268. It is interesting to note that Maury, a Virginian whose sympathies were with the South, recalled "that at our last Christmas dinner in Santa Fe, we carefully selected our guests according to their avowed intentions in the coming crisis." Maury, Recollections, 128. Ironically, although he was a slaveholder and native of Kentucky, Lane was solid for the Union and remained in the federal army. Lydia Lane remembered that, at the Christmas dinner, "the possibility of war between North and South was freely discussed at table, with considerable excitement, and so hotly at times the ladies were embarrassed considerably. There were advocates for both sides, while others were reticent as to their sentiments." I Married a Soldier, 92.
270. DuBois Journal, Sept. 3, Oct. 3, 10,30, Nov. 30, 1860, Jan. 5, Mar. 17,30, April 12, 1861. DuBois stopped keeping his journal during the Civil War when a superior officer requested him to do so for fear it might fall into the hands of the enemy. He had a distinguished record during the war, including service as Chief of Artillery of the Department of the Mississippi, Brigade Commander at Corinth, and Chief of Cavalry, Chief of Staff, and Inspector General of the Department of Missouri. He served in New Mexico after the war, 1866-1867, at Fort Sumner (which he declared was "at the end of the world") and Fort Bascom (which he commanded). He was at Fort Union again at least once, serving on a court-martial there in the spring of 1867. Unfortunately, he left no description of the new post nor a comparison of it with the first fort where he had served. He retired as a major in the Third Cavalry on May 17, 1876. He died July 31, 1879, at his residence at Hudson, NY. DuBois to Father, Oct. 4, 1866, & DuBois to Mother, April 5, 1867, filed with DuBois Journal; Circular No. 8, series 1879-1880, Military Order of the Loyal Legion, Jan. 10, 1880, copy filed with DuBois Journal; and Heitman, Historical Register, I, 385.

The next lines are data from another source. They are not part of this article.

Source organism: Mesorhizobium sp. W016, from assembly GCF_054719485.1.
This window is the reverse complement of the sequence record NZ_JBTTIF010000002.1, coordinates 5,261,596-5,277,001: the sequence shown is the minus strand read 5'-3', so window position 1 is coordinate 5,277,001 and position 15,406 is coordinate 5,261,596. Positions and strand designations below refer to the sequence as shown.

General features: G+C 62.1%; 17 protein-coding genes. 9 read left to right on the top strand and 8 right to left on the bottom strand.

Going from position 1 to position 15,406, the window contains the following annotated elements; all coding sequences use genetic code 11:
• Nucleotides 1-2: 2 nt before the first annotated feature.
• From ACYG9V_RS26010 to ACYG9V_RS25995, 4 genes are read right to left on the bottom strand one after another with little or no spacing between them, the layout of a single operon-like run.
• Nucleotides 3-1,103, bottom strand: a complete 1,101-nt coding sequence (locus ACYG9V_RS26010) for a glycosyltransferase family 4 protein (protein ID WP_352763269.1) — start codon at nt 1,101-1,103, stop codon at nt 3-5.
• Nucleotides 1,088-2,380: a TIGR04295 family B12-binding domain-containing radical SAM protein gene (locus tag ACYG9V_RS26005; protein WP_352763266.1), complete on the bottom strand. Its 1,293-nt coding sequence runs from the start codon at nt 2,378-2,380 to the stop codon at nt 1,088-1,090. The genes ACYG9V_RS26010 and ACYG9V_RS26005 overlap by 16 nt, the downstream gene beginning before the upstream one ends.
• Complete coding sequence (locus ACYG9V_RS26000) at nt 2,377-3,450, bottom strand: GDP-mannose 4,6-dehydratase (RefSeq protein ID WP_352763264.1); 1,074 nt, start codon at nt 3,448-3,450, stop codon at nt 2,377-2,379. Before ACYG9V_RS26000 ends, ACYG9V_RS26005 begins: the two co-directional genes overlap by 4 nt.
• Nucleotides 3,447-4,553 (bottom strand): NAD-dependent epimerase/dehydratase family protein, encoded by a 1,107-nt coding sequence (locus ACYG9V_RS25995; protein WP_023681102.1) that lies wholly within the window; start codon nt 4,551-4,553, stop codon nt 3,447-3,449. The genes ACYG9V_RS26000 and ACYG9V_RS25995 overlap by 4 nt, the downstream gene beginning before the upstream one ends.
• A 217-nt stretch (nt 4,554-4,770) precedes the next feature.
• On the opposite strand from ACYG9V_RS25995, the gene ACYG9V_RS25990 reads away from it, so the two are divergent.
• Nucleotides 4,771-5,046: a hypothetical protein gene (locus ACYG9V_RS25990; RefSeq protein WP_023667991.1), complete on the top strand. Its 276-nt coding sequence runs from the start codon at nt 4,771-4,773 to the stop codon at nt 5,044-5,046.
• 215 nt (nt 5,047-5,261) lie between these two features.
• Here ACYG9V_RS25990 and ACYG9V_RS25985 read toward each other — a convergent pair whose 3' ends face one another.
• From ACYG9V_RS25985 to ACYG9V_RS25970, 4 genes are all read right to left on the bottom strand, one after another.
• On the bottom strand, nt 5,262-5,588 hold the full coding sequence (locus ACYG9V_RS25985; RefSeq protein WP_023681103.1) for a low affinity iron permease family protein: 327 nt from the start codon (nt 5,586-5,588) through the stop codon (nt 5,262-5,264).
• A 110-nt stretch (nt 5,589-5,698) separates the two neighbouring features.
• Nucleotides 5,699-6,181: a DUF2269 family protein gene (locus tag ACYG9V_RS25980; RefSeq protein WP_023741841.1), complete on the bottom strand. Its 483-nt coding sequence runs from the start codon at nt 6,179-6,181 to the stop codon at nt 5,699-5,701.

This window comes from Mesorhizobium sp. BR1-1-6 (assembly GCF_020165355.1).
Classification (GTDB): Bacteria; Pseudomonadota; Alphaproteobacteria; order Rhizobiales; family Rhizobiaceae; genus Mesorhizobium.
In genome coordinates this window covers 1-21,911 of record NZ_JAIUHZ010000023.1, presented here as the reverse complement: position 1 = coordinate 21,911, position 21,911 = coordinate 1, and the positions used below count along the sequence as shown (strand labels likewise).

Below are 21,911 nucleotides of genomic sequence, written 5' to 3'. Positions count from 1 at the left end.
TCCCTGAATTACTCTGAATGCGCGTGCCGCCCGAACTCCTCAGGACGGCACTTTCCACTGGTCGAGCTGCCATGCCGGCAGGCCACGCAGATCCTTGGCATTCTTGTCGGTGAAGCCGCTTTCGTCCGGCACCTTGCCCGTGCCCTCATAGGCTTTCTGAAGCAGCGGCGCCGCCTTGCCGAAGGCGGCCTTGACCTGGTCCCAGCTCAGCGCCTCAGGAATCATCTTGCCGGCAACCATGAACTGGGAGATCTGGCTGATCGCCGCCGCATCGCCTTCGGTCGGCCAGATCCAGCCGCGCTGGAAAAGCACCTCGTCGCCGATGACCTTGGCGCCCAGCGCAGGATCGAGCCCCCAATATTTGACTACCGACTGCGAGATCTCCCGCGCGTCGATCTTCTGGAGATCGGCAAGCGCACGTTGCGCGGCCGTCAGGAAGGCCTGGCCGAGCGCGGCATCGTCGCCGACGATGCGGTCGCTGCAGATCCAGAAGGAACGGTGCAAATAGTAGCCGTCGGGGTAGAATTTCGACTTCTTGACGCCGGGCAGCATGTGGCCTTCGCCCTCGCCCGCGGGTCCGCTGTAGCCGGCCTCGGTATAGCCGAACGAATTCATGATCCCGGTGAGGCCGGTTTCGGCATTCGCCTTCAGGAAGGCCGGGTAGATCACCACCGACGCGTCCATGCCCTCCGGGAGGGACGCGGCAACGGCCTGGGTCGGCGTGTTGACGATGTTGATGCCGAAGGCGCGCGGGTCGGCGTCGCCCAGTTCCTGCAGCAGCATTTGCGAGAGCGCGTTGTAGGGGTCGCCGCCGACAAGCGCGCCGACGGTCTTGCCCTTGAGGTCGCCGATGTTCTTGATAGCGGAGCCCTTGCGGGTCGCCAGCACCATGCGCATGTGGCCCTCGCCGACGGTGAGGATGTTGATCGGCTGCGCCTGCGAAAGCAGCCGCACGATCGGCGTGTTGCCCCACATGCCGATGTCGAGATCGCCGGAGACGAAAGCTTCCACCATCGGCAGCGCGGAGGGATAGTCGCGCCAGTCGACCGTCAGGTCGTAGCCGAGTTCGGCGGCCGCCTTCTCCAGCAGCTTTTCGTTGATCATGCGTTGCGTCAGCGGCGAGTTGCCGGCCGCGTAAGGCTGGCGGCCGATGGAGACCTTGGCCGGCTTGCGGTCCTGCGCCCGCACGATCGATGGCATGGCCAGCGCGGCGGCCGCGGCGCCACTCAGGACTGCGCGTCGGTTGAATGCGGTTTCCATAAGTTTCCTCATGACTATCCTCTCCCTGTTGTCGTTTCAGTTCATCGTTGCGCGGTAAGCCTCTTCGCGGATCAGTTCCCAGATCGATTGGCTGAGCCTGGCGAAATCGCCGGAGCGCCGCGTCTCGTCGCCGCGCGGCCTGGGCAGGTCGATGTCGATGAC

Last Updated: 09-Jul-2005